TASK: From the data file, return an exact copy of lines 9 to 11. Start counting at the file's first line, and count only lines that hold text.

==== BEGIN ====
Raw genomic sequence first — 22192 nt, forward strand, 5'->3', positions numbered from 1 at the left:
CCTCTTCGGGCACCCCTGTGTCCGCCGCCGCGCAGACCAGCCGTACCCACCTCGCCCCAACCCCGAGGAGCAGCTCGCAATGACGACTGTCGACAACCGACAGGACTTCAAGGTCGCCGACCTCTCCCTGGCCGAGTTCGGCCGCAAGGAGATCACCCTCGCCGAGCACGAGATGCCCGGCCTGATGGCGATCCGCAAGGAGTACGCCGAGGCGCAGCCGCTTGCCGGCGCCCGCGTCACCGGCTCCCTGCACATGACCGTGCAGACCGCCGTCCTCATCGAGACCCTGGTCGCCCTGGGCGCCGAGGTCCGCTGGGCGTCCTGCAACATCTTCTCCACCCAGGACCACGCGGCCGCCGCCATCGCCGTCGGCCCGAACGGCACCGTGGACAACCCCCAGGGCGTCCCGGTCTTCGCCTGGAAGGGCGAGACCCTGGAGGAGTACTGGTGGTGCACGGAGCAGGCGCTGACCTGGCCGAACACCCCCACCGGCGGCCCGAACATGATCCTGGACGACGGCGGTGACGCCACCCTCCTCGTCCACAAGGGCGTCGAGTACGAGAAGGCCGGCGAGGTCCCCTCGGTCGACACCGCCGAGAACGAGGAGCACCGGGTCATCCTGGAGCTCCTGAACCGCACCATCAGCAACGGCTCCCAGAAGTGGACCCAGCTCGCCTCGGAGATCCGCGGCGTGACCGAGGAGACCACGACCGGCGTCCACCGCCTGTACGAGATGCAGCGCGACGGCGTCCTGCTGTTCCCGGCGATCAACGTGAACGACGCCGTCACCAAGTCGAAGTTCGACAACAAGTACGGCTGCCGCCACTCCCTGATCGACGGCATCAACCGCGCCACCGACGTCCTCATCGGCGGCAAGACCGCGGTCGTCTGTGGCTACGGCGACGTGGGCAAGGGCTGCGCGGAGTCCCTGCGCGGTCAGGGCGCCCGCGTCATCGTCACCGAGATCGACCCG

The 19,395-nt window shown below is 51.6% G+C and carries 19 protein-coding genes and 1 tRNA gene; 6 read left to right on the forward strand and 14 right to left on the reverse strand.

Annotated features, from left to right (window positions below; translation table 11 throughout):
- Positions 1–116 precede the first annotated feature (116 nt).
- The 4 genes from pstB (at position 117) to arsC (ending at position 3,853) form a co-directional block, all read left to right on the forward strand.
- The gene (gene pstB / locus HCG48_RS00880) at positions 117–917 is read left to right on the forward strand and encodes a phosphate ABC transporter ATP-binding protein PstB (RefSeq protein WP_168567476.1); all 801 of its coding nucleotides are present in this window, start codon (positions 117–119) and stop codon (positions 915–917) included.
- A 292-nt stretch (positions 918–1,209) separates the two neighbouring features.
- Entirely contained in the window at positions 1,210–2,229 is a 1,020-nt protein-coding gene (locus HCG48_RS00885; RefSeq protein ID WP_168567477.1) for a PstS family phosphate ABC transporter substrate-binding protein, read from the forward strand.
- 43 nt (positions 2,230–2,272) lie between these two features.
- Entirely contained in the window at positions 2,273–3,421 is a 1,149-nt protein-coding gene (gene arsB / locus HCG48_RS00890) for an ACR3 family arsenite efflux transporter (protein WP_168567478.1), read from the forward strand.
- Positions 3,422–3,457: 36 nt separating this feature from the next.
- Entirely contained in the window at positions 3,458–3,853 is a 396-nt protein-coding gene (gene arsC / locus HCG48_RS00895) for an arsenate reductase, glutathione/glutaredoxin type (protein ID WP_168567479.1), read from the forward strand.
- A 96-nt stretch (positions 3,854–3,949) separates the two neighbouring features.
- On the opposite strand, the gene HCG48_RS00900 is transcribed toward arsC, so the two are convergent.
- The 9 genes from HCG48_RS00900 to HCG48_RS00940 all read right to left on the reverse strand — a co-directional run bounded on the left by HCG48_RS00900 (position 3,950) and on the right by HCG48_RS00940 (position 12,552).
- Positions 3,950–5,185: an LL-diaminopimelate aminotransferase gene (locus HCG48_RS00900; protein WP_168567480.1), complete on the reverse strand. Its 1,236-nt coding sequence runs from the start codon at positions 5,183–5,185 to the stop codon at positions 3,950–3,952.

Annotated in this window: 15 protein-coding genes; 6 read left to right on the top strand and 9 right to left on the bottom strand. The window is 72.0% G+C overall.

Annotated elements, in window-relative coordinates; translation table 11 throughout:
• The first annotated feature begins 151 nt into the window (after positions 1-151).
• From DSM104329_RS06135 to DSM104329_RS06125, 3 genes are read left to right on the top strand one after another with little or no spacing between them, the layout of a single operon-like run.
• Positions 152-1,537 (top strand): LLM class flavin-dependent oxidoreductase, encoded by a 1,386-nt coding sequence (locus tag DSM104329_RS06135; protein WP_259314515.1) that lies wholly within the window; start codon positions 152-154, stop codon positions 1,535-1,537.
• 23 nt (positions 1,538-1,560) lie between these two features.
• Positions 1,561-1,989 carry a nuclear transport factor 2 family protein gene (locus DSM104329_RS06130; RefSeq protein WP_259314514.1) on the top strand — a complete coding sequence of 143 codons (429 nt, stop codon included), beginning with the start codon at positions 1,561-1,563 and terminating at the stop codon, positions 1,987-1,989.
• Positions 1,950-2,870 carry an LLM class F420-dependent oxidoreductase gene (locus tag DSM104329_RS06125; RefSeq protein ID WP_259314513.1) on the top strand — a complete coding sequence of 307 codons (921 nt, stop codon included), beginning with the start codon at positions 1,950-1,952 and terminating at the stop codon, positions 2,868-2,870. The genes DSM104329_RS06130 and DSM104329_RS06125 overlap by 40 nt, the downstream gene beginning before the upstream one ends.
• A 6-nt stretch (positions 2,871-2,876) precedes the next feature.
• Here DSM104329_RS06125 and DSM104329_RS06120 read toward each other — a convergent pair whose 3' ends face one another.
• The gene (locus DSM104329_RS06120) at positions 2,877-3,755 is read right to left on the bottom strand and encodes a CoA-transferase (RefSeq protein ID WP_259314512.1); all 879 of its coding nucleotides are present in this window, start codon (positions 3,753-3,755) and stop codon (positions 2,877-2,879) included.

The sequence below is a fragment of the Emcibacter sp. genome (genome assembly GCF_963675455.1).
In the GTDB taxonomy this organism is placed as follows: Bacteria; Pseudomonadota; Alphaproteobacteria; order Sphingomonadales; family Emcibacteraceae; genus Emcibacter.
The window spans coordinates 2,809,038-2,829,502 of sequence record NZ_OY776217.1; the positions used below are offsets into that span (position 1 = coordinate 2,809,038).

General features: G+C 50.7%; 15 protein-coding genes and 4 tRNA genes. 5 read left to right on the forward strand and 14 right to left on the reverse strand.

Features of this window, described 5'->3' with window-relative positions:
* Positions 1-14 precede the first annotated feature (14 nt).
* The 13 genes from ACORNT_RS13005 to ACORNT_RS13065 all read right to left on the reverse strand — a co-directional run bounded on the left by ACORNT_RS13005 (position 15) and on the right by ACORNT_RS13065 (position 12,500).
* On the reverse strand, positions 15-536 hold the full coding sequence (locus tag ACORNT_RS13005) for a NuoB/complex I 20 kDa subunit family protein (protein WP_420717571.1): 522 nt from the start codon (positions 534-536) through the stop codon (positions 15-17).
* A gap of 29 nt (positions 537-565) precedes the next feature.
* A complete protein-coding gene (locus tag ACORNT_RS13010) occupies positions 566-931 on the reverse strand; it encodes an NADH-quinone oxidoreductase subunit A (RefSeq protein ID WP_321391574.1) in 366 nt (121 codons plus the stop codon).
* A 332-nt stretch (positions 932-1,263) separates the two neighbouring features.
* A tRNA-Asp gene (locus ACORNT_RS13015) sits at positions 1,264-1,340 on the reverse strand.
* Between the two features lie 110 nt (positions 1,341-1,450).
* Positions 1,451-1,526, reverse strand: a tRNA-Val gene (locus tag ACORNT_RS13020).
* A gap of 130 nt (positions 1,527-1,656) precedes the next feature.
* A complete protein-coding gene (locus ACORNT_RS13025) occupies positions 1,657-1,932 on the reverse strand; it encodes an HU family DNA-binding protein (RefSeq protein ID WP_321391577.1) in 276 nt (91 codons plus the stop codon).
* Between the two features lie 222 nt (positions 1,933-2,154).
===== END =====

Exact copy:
- Entirely contained in the window at positions 1,210–2,229 is a 1,020-nt protein-coding gene (locus HCG48_RS00885; RefSeq protein ID WP_168567477.1) for a PstS family phosphate ABC transporter substrate-binding protein, read from the forward strand.
- 43 nt (positions 2,230–2,272) lie between these two features.
- Entirely contained in the window at positions 2,273–3,421 is a 1,149-nt protein-coding gene (gene arsB / locus HCG48_RS00890) for an ACR3 family arsenite efflux transporter (protein WP_168567478.1), read from the forward strand.